I'm curious about how prediction works on the non-authoritative side. Imagine two players carrying a sofa, each holding it from opposite ends. If the non-owner moves sideways, wouldn't that require some sort of prediction on their end? Otherwise, the sofa would end up lagging behind, right?

Right now, I'm using NGO and I've basically had to hack the hell out of it to make this work. Was wondering if Coherence has something up its sleeve for this kind of thing.


1 Like

Yes, in this kind of situation where two players are interacting with an object at the same time, prediction can give the illusion to the one not currently having authority over it that they still do, somehow :smile:

In coherence, prediction works this way:
In the coherence Config window, you have the ability to turn Prediction ON per property. You click on the little 'P' icon next to each property definition:


Like the tooltip says, when it's ON, the property stops receiving automatic updates when you don't have authority over the entity – as it would be the default.

Before the updates land, you run your Prediction code, which generally just means running the simulation for that specific property according to state that the client knows about. Basically running it as if you had authority!

And then, you can intercept the updates coming from the client that actually has authority, and manipulate them in any way you want, usually interpolating/lerping them with the data you predicted (the Reconciliation part). The code would look something like this:

private void Awake()
    var positionBinding = GetComponent<CoherenceSync>().Bindings.FirstOrDefault(c => c.Name == "position");
    positionBinding.OnNetworkSampleReceived += ReconcilePosition;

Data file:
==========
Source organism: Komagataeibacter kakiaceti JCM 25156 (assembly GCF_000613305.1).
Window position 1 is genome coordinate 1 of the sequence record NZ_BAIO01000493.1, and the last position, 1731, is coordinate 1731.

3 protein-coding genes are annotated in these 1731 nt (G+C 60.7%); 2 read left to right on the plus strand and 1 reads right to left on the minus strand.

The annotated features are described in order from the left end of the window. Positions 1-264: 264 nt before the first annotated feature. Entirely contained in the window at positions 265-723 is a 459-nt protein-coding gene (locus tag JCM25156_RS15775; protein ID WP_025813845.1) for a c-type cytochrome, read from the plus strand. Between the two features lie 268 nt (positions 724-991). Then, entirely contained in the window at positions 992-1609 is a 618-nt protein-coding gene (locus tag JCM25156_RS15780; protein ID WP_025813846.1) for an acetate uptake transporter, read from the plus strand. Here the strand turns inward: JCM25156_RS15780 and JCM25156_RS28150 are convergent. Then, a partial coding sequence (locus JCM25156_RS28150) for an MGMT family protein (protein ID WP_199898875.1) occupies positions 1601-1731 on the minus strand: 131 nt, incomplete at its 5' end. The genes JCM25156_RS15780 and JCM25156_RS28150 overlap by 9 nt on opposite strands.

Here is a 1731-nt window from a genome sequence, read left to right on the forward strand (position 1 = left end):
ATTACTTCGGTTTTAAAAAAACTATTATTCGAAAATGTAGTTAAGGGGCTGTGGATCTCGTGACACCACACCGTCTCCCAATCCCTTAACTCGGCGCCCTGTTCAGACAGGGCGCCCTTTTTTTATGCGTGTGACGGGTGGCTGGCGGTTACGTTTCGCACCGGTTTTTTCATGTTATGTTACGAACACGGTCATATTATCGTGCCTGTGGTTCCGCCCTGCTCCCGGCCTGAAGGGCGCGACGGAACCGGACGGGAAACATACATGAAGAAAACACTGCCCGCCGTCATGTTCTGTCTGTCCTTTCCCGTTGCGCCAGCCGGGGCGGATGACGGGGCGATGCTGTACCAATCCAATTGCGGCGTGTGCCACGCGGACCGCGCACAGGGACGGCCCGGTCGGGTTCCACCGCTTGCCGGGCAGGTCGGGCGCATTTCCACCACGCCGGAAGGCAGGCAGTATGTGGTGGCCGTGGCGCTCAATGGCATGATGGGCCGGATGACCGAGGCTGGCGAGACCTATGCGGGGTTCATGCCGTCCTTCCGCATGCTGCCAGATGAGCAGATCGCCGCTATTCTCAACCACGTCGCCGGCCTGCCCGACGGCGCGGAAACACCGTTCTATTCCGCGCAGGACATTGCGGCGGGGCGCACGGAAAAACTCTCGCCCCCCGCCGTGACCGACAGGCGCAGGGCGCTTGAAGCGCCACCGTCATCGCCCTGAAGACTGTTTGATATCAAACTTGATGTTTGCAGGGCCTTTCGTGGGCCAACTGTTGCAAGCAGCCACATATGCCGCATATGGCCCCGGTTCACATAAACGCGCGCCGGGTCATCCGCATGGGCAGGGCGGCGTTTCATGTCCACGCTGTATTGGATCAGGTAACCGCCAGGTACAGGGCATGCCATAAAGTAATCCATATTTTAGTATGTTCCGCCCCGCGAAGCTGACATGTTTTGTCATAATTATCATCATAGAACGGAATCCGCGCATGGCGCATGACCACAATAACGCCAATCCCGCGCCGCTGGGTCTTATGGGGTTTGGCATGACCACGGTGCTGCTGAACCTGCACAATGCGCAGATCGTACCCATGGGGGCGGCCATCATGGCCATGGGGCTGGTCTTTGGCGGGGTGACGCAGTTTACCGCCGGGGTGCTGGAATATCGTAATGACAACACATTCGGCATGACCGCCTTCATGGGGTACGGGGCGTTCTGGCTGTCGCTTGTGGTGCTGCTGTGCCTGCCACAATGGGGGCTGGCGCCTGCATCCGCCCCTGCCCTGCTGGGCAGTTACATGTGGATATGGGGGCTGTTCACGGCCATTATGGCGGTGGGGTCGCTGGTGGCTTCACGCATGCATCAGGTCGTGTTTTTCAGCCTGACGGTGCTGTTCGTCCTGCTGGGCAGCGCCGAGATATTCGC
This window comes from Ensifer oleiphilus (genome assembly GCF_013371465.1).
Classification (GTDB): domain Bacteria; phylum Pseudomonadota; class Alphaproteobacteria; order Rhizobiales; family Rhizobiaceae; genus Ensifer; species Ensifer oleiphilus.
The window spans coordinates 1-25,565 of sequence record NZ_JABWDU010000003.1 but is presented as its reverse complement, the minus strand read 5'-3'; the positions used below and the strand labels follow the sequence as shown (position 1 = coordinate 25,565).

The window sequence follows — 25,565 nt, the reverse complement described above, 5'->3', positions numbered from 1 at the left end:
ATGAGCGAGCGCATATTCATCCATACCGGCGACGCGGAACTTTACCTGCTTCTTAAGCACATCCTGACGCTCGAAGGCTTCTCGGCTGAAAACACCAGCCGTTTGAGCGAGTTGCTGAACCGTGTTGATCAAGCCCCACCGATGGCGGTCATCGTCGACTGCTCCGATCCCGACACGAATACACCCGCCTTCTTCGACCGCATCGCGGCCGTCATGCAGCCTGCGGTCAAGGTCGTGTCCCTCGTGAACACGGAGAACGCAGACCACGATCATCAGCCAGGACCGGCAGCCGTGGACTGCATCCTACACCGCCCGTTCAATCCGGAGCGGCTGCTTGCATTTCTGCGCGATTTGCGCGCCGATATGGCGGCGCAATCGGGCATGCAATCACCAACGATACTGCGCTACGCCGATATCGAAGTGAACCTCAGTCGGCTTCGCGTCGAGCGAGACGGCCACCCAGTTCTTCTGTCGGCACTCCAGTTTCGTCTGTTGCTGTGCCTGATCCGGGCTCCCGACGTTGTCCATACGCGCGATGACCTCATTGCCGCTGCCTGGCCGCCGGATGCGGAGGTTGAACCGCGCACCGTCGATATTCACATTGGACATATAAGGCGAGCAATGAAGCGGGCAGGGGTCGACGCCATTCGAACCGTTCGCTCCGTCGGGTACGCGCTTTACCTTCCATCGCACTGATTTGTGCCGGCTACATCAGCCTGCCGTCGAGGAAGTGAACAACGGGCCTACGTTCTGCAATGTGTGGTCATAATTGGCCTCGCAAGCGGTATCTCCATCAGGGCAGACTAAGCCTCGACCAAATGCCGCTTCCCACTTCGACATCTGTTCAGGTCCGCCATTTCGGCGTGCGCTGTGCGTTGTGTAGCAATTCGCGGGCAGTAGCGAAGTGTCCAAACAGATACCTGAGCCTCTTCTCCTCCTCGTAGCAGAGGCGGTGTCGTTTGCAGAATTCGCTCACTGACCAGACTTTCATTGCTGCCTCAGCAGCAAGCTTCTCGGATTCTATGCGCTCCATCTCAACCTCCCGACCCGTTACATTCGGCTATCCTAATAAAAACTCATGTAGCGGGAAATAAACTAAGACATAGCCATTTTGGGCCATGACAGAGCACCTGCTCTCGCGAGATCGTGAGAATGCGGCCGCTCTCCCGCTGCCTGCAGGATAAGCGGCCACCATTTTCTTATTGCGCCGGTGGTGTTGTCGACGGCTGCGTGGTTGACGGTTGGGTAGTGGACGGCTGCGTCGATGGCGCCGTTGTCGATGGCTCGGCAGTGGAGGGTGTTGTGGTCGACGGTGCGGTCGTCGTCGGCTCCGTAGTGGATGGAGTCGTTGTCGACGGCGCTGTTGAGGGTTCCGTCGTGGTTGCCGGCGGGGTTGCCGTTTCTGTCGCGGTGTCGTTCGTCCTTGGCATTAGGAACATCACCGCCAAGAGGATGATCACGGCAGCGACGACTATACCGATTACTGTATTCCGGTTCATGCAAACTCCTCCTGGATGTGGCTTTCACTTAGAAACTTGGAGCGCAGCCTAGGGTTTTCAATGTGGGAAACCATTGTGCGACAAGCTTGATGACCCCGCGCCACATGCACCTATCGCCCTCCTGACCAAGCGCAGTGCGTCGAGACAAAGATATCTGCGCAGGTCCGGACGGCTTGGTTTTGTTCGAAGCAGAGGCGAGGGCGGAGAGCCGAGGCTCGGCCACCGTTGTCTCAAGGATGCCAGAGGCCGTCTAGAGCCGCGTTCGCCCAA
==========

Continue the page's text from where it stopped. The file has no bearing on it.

private void ReconcilePosition(object sampleData, long simulationFrame)
    const float MispredictionThreshold = 3f;

    Vector3 networkPosition = (Vector3)sampleData;
    float distance = (networkPosition - transform.position).magnitude;

    if (distance > MispredictionThreshold)
        transform.position = networkPosition;

This is a quick implementation, but it can do magic for many scenarios!

More info here:

Hey all! I wanted to mention that coherence 1.1.2 is out!

In addition to all the usual improvements and bug fixes, one thing to mention is that we now have tiny, self-contained sample scenes inside the Unity package. Find them directly from within Package Manager, or in our deluxe Samples window!

If you were looking to start diving into networking, this is the perfect time :)

9612950--1364021--Screenshot 2024-01-30 alle 14.12.53.jpg

The package sample scenes add to the already available demos First Steps and Campfire, which are more of a complete project to explore, so we'd recommend them as steps 2 and 3.

We're also working on more of these, so let us know if they are useful :)

1 Like

Small update, we have a new video on how to get started with Simulators (which are basically our definition of a "server"). I hope I managed to capture how easy it can be to spin up a Simulator in our cloud or locally!

1 Like

What news on tests and reviews are there?

Hey Akhmed, what do you mean by tests and reviews?